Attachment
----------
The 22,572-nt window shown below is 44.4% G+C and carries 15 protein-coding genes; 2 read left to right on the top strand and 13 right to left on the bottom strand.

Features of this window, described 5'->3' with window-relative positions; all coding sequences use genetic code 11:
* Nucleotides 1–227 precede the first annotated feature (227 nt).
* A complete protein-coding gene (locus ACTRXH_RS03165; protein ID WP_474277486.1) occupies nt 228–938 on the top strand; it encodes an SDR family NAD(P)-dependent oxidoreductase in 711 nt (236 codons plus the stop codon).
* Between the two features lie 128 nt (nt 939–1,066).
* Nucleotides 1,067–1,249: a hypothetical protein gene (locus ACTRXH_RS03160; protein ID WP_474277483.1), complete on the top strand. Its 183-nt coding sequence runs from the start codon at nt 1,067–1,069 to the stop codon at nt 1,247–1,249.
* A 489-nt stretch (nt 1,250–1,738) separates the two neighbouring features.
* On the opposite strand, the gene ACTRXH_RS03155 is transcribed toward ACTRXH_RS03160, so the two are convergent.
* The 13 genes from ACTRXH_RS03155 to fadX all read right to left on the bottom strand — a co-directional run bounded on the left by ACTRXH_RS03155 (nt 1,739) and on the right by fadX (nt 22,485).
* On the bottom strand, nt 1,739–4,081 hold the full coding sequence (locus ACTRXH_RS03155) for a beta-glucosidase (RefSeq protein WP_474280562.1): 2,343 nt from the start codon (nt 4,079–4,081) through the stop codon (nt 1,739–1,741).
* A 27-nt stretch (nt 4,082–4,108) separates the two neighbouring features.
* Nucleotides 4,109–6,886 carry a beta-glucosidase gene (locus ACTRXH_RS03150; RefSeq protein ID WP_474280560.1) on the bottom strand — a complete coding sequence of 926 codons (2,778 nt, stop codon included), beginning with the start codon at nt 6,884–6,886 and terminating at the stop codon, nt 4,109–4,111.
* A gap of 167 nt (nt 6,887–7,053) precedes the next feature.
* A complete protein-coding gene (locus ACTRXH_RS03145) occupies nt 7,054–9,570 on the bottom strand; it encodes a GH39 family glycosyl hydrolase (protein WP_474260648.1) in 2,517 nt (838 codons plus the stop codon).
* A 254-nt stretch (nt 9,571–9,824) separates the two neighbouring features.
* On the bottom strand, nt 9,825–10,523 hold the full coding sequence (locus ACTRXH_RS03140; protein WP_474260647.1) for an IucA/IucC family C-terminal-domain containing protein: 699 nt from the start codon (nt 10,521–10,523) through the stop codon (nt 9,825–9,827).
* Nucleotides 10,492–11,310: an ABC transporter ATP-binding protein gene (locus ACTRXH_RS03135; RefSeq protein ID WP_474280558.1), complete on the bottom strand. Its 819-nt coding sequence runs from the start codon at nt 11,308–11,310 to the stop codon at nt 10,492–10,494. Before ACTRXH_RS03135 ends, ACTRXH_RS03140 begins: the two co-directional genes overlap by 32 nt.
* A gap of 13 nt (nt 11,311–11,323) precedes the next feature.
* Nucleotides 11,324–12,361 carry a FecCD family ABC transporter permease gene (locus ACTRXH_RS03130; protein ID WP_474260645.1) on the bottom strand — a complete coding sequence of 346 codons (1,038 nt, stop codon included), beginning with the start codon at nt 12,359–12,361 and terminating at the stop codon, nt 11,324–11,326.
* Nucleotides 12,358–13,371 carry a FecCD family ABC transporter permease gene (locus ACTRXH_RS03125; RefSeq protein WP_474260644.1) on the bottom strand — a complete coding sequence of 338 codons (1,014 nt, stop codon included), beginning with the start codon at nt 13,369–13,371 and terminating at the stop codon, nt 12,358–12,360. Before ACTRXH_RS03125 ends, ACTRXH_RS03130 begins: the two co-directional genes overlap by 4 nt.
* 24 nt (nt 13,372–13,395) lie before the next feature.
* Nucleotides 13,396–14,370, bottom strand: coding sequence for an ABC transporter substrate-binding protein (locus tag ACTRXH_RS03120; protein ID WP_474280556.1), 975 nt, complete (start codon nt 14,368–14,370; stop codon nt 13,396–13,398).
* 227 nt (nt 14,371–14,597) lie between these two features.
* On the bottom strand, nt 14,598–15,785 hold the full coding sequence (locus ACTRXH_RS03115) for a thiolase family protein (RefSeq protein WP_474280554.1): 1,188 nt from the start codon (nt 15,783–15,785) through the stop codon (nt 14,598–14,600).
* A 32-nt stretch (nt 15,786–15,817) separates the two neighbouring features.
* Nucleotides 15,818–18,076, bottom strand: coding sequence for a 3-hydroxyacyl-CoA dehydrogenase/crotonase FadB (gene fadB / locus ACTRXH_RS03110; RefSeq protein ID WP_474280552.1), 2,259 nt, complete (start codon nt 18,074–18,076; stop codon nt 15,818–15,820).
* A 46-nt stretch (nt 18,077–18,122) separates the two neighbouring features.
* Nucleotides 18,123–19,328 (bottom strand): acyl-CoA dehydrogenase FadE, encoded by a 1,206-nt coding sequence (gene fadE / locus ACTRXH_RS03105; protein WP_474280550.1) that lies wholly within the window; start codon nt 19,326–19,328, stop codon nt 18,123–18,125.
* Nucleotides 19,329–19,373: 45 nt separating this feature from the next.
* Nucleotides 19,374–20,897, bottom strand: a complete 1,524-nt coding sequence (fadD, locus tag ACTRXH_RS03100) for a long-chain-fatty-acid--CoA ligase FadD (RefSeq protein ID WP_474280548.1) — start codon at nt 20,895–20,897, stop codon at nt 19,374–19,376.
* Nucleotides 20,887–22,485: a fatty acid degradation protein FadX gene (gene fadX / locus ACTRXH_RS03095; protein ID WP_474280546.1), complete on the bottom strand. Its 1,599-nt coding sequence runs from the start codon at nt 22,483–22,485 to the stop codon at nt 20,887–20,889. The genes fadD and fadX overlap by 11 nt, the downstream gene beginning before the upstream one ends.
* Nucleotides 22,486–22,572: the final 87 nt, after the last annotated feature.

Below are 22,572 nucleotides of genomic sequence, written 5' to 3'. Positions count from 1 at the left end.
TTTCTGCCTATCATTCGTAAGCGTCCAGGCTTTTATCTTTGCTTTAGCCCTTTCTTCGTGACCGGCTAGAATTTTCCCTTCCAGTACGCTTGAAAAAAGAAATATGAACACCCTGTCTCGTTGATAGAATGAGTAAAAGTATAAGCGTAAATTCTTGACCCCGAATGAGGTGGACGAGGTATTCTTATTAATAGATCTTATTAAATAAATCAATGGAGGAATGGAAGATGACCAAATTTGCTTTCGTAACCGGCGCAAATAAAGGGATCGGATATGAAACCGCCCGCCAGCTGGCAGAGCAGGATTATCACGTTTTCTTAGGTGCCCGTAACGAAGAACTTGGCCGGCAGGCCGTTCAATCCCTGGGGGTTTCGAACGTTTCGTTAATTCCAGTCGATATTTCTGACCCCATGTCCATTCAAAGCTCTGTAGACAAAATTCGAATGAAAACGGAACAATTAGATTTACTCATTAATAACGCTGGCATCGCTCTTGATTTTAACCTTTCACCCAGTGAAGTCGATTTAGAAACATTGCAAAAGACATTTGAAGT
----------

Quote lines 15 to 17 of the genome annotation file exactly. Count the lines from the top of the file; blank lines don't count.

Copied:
* A 254-nt stretch (nt 9,571–9,824) separates the two neighbouring features.
* On the bottom strand, nt 9,825–10,523 hold the full coding sequence (locus ACTRXH_RS03140; protein WP_474260647.1) for an IucA/IucC family C-terminal-domain containing protein: 699 nt from the start codon (nt 10,521–10,523) through the stop codon (nt 9,825–9,827).
* Nucleotides 10,492–11,310: an ABC transporter ATP-binding protein gene (locus ACTRXH_RS03135; RefSeq protein ID WP_474280558.1), complete on the bottom strand. Its 819-nt coding sequence runs from the start codon at nt 11,308–11,310 to the stop codon at nt 10,492–10,494. Before ACTRXH_RS03135 ends, ACTRXH_RS03140 begins: the two co-directional genes overlap by 32 nt.